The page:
Thank you very much for the reference on the help. That was helpful too.
Dear Blas Molero,
Thank you very much for your answer.
The method you describe works well for simple geometries and hex mesh, but I don't get good results with tet mesh.
Although I select the same size on solid for all the solids and I chose the "Adjacent Surface Matching" I don't get the same mesh between different surfaces.
I think maybe my problem is that adjacent surfaces are not considered as connected. I think that maybe your method work well but I've got a bad model.
But considering the the internal surfaces are obtained from a solid subtraction, there is no reason why I don't get the same meshing on connecting surfaces.
In any case thank you for your answer. I didn't know about the "Merge Nodes" option. I always did it as a separate operation after the meshing. By doing it directly and automatically save me some time. Thank you very much.
I'm now trying your glued approach but I'm worried if that will work in the case of a thermal simulation. That's the kind of simulation I'm supposed to do...
Along this line(s)
Does anyone have any thoughts on how to remedy:
Elements do not form a single outer surface. There are too many elements connected to Nodes 125352 and 125353
Ive tried checking coincident nodes and have a connector in place between my two surfaces. Well at least I think I have, I could have done it wrong perhaps.
A trick I usually run to see is 3-D meshing will be successful is to perform a 2-D mesh using ALL the surfaces of the solid with 2-D PLOT-PLANAR elements using command "Mesh > Geometry > Surface > Method = On Solid", select the solid body, click OK and in the AUTOMESH SURFACES form do not select any property (let the field empty, in blank!), this way you will mesh with plot-only elements.
After performing the 2-D mesh look for FREE EDGES using command "View > Select" (o clicking the short-cut "F5" key), if not free edges exist then your 3-D solid mesh will be successful.
You can improve the 2-D mesh "interactively" using the MESHING TOOLBOX with "MESH SIZING", when you are happy with your 2-D mesh then issue command "Mesh > Geometry > Solids" and the 2-D PLOT PLANAR mesh will be a seed-mesh for the 3-D TET mesh, OK?.
Would you please show me how to impose compatibloe nodes between two shells when one is perpendicular to the other? Please see the attached file. Originally, these are a round HSS (Hollow Structural Steel) and a square HSS. The interface is between the perimeter of the round HSS and a surface of the square HSS.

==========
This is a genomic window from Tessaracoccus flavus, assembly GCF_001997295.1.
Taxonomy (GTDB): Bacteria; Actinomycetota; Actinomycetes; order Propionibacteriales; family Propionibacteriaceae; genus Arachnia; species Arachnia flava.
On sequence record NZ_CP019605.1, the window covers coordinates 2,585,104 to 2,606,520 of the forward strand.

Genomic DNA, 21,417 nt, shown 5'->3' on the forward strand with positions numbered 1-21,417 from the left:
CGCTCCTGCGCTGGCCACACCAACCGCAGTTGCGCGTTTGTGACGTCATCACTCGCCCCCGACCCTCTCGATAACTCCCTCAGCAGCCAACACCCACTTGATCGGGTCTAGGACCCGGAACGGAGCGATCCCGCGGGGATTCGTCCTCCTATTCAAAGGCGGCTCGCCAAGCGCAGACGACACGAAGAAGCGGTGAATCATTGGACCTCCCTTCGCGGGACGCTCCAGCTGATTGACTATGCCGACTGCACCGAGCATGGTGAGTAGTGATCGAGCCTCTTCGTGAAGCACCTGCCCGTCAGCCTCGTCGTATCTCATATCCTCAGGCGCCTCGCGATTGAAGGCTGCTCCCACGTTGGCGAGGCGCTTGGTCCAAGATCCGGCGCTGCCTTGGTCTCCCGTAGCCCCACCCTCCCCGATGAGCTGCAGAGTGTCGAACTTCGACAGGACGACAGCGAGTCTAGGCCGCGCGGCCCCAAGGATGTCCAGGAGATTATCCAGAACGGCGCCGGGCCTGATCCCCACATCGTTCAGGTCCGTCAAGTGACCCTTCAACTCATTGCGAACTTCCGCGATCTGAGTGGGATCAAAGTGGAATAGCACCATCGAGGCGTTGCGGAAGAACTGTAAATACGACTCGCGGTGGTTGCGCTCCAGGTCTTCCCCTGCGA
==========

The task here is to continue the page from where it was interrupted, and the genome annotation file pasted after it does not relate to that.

I am doing this despite the fact that the two shells are glued, which should not require this level of precision. The reason is that there were very high stresses just due to the geometry.
Hi Feli and everone,
when you use the command "Mesh > Mesh Control > Size on Solid" with Adjacent Surface Meshing, it wont work, when you have connection region(s) on adjacent surfaces (this is an error in Femap), In this case you must first make the mesh sizing, and using later the connection region commands.
I wrote a lot of API, I share two to about this theme.
First one is the macro Mesh Size Along Curve - Match to Curve on Solid (MeshSizeAlongCurve_MatchToSolid.bas). It use an .ini file, in my case "D:\Home\Femap\KadP_Femap.ini" (filename with path written in the procedure InitializeVariables, can be modified). This variables are:
CustomSizeLimet - this is the number of element on curve, under this value Femap modify mesh size to custom mesh size. This value in current Femap v11.2 version is 325.
Skip_NonCoincident - when True, API skip curves with noncoincident endpoints.
Tolerance - this is the tolerance to checking the coincident endpoints of the curves.
First of all you must select the master solid (master curve must be on this solid), after that the muster curve (from where you want to copy mesh size) and one or more curves (where you want to copy mesh size). After copying mesh size you can select again master curve and other curve(s) until you click Cancel. I sent this macro earlier, see my post "Equal length mesh sizing positions".
The second macro is the Mesh Approach Link to Surface (LinkToSurface.bas). It use from the previous ini file the following variable:
Answer_Group - when True, the selected surfaces will be added to active group.
First you must select the active solid (muster surface must be on this solid), after that two surfaces (one of them must be on master solid). The API make the link between this surfaces, as the command Mesh > Mesh Control > Approach on Surface, Matched - Link to Surface (and remove previous slaving, when it exists). You can add the selected surface to active group (when variable Answer_Group is True), modify selected surface's color to Light Blue (or Magenta, when surface color of master surface was Magenta, because I use this color to mark surfaces with connection region). After creating the link you can select two surfaces again until you click Cancel.
With these macros I can make the mesh sizing much faster as with the original commands of Femap. I hope, these can help you.